Citizens’ Theatre, Glasgow, Tue 22–Sat 26 Jan


Feminism in its various guises has been around for many years, but Rowan Tree Theatre Company’s new production of Frederic Mohr’s one woman show Barry hints that women haven’t advanced quite as far as we might have hoped.

Taking a retrospective look at a woman succeeding in a man’s world, is the tale of real-life character Dr James Miranda Barry, a 19th century female doctor who lived her life as a man. Regular Scottish stage actress Isabella Jarrett takes on the cross-dressing lead role.

‘It is a fascinating story and an important one for women’s history which still has resonances today,’ says Jarrett. ‘We’re living in these post-feminist times in which we take such things as being able to go to university and lead independent lives for granted, but it’s still very difficult to succeed as a woman, without becoming masculine and without giving up the notion of having children. Barry really had to become a man to succeed as a woman and in many ways I don’t think it’s changed that much.’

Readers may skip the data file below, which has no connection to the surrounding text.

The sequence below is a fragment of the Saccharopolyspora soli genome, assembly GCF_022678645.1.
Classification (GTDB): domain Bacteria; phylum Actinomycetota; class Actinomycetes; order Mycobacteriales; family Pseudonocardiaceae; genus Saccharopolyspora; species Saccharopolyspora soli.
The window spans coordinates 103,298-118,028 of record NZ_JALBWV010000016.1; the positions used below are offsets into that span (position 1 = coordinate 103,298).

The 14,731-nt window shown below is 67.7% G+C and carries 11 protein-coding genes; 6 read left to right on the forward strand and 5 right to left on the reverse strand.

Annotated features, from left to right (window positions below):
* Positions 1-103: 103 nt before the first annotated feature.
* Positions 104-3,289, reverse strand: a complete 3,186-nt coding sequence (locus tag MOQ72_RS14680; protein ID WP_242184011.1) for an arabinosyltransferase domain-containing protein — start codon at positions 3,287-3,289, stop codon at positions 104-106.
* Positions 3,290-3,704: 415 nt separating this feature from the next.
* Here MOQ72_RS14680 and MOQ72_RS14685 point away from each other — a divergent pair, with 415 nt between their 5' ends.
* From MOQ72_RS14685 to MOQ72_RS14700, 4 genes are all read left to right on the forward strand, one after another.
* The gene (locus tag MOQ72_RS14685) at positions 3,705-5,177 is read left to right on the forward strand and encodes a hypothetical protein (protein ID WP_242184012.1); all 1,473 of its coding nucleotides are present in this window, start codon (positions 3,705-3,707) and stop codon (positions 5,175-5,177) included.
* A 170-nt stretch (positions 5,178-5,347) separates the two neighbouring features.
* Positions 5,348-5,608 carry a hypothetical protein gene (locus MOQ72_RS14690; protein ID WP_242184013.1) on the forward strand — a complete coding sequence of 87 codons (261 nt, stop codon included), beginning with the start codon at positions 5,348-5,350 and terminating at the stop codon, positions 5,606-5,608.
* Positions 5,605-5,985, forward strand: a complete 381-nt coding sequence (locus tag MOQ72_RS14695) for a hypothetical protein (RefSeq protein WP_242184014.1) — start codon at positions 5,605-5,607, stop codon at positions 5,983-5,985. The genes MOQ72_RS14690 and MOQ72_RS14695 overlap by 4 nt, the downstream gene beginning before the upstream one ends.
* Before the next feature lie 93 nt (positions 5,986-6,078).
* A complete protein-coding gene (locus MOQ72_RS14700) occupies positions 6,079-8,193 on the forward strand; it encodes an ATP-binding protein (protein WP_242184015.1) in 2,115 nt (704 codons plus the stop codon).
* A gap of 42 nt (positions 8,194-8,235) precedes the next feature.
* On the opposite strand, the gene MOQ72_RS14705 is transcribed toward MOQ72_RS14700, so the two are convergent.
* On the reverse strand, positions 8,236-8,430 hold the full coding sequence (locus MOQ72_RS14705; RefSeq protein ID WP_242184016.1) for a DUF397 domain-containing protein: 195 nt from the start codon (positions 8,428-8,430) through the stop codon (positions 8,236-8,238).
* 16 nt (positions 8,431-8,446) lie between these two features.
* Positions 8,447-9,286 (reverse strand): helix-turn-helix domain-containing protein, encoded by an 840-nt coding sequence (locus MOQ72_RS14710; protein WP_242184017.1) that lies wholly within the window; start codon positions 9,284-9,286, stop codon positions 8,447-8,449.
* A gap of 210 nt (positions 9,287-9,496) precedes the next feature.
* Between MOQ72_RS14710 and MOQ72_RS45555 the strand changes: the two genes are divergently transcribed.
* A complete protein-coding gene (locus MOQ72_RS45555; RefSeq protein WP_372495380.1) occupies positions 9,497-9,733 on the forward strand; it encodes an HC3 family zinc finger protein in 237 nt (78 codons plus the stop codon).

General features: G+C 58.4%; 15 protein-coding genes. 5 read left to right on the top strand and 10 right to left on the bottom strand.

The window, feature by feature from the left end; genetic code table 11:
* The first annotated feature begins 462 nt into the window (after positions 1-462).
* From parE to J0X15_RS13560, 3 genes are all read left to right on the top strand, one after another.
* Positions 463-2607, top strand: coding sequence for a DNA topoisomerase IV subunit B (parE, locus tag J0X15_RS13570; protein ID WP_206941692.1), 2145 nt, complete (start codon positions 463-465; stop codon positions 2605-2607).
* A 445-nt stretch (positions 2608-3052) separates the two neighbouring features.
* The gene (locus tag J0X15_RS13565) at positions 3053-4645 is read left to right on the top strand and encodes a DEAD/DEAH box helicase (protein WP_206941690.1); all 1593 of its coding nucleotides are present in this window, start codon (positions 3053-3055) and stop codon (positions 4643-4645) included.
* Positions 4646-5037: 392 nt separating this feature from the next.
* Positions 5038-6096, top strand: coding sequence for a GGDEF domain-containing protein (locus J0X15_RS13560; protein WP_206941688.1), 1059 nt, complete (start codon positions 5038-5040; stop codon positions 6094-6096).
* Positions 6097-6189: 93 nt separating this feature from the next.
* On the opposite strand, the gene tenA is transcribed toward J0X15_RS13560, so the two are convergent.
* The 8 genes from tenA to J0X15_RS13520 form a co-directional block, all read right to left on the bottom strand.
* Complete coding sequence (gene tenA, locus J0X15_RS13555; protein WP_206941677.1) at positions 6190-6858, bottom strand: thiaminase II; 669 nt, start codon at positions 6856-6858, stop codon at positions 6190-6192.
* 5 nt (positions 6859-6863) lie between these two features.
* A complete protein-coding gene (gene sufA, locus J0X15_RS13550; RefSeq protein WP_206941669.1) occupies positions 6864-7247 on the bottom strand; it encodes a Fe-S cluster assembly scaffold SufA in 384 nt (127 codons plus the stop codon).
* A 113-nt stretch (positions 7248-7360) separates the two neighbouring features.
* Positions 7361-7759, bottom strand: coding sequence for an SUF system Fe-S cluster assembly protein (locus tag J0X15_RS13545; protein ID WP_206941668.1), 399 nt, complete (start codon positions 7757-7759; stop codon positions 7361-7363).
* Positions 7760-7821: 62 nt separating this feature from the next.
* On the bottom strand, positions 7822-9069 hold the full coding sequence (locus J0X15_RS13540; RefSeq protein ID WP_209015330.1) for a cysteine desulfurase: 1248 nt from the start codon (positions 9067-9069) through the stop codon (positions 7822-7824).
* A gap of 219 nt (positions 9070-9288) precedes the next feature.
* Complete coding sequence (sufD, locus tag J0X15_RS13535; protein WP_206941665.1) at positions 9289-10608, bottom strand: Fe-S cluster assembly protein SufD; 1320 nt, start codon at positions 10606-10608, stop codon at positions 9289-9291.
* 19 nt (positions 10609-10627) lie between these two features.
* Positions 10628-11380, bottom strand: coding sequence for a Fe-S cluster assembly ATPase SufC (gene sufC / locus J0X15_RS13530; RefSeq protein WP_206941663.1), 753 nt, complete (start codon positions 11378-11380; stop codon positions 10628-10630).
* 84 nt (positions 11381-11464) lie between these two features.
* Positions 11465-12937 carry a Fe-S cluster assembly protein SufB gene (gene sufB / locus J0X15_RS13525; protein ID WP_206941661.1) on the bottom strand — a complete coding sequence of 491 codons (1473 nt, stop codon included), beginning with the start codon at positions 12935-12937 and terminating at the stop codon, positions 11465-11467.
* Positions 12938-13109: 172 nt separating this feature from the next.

Directed in the round by John Carnegie with a simple set and lavish costumes designed by Gregory Smith, this play, revived after 25 years, should be a thought-provoking insight into one of history’s many forgotten women.


In the early 19th century, a young girl is determined to become the first female doctor in an all male profession. This is the story of how she became Inspector General Dr James Barry. Frederic Mohr's play receives an overdue 25th anniversary revival, with Isabella Jarrett in the lead role.

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